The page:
Gov. Blagojevich Encourages Men To Take Active Role In Their Health

Armen Hareyan's picture
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In an effort to increase awareness of the medical conditions affecting men and the need to live a health lifestyle, Governor Rod R. Blagojevich proclaimed June 11-17, 2007 Men's Health Week in Illinois.

Men's Health Week is celebrated each year as the week leading up to and including Father's Day with the goal of raising awareness of preventable health problems and encouraging early detection and treatment of disease among men and boys.

"It's important to make sure our fathers, brothers and grandfathers are taking good care of themselves and the first step in living a healthy lifestyle is education," said Gov. Blagojevich. "I want to encourage men to take an active role in their health this week, starting by setting up an appointment for a checkup."

Men, on average, live six years less than women. One in four men has high blood pressure, one in five will develop prostate cancer, one in five can expect to have a heart attack before the age of 65, one in 12 can expect to develop diabetes and one in 22 will suffer from depression at some time in his life, according to the Illinois Department of Public Health (IDPH).

"Some factors such as family history or racial and ethnic background can increase your odds of having these diseases. But men can improve their chances of living a healthy life by practicing some common sense habits, like eating healthier foods, staying active, drinking in moderation, kicking the tobacco habit and getting annual checkups and screenings," said Illinois Department of Public Health Director Dr. Eric E. Whitaker.

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Prostate cancer is the most common type of cancer diagnosed in American men (excluding skin cancer). Approximately one out of every five men will develop the disease in his lifetime. The most current data from the IDPH Illinois State Cancer Registry reports 8,011 men with prostate cancer in 2004. About 3 percent of the men who develop prostate cancer die from the disease, including 1,228 men in 2004. It's estimated approximately 8,240 men will be reported with prostate cancer in 2007. More than 80 percent of prostate cancer cases are in men 65 years of age and older. African-American men, who are about one-third more likely than white men to develop the disease, have the highest incidence rate for prostate cancer in the world.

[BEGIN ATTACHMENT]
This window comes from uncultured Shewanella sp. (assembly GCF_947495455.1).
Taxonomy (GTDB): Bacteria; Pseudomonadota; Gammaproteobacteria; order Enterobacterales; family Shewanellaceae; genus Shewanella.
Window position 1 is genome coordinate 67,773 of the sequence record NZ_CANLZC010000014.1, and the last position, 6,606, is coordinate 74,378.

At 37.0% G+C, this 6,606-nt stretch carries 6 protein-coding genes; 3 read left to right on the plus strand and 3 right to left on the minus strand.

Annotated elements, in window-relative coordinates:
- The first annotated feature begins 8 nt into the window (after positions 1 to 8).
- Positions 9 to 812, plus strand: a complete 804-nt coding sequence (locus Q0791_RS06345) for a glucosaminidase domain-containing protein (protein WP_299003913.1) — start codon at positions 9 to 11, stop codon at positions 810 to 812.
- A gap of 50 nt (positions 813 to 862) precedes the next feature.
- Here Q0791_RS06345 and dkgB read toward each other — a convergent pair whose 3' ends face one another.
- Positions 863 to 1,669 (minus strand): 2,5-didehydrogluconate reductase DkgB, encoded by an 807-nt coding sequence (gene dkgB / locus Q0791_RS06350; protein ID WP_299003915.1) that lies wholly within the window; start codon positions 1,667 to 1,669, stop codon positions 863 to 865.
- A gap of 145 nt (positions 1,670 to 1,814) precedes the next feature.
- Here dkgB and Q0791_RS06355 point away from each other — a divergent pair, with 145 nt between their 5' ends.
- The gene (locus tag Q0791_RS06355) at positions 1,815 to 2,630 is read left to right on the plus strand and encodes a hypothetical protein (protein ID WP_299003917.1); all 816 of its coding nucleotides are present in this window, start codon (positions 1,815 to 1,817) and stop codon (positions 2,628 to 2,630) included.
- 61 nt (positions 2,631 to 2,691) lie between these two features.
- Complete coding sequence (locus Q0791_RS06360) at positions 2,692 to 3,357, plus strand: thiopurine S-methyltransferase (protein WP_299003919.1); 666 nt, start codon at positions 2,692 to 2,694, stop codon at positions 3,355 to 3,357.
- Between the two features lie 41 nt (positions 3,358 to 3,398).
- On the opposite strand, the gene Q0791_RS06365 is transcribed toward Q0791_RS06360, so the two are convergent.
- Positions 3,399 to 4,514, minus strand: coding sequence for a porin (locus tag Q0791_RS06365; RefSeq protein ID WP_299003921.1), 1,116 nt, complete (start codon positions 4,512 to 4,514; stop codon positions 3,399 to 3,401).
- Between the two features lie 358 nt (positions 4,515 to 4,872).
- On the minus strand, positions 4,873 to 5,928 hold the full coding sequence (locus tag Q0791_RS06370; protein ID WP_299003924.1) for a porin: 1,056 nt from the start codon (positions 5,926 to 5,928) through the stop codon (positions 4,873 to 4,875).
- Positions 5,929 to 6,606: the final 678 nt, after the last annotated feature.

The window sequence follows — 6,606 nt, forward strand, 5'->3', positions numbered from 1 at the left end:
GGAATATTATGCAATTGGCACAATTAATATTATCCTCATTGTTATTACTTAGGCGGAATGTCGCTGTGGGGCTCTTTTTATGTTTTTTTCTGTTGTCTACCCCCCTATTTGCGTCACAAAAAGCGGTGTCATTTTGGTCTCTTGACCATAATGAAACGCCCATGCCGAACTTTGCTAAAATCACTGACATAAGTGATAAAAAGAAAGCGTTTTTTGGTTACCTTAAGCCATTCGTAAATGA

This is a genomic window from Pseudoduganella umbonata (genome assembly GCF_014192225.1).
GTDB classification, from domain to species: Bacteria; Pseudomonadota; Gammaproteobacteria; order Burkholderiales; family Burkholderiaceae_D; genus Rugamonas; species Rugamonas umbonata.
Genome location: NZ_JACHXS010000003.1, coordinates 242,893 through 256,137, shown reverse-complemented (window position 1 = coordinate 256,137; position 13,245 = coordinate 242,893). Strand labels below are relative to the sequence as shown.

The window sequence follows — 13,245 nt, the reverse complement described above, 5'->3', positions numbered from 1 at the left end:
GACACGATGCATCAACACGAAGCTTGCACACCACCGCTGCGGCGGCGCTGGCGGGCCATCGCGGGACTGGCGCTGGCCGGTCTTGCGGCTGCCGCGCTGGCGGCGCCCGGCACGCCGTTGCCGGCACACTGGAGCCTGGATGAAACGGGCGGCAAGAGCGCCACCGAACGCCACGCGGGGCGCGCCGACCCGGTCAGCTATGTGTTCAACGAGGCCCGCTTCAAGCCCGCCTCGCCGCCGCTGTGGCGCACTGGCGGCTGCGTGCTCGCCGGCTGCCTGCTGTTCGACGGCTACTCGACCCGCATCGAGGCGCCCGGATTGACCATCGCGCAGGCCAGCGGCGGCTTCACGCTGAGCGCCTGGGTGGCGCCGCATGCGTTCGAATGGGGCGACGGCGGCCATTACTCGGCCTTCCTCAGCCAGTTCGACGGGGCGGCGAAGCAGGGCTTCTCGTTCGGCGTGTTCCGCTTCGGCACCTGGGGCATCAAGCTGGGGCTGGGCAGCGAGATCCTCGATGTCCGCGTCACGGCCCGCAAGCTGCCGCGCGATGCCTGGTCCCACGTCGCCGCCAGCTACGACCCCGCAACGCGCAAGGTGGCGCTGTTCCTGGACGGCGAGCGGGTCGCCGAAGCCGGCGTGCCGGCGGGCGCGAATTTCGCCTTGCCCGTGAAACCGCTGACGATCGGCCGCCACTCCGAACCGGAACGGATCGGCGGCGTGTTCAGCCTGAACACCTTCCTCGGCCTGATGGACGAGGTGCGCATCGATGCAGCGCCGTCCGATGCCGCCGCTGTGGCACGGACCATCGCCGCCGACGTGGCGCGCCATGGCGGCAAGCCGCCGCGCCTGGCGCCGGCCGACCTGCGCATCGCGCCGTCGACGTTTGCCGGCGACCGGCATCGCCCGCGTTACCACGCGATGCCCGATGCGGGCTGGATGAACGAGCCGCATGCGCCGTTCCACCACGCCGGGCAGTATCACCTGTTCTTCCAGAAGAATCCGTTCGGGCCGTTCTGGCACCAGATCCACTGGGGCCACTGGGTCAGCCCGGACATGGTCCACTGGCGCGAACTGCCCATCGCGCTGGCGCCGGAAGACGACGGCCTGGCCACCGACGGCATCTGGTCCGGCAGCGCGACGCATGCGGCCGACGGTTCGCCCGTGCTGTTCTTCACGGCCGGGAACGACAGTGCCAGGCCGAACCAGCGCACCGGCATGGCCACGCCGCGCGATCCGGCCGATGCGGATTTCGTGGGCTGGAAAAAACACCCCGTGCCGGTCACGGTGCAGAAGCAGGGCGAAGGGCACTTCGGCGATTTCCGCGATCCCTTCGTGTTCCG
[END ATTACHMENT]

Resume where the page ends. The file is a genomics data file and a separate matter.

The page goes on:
Certain factors increase the risk of developing prostate cancer:

* Being over 50-years of age
* Being an African American
* Eating a diet high in fat
* Having a family history of prostate cancer

It is important to remember that, while these factors may increase a person's risk of developing the disease, they do not cause prostate cancer. Many men with these risk factors never develop prostate cancer; others, who have prostate cancer, have no known risk factors. Prostate cancer is diagnosed by screening procedures that can detect the disease in its earliest stages, many times before there are any symptoms.

All men 50 years of age and older should ask their doctors about prostate cancer testing every year. African Americans and men with close family members who have had prostate cancer should talk to their doctors about starting screenings at a younger age.

The Illinois Department of Public Health Communities of Color Initiative awarded $1.2 million for prostate cancer awareness and education grants in fiscal year 2007.

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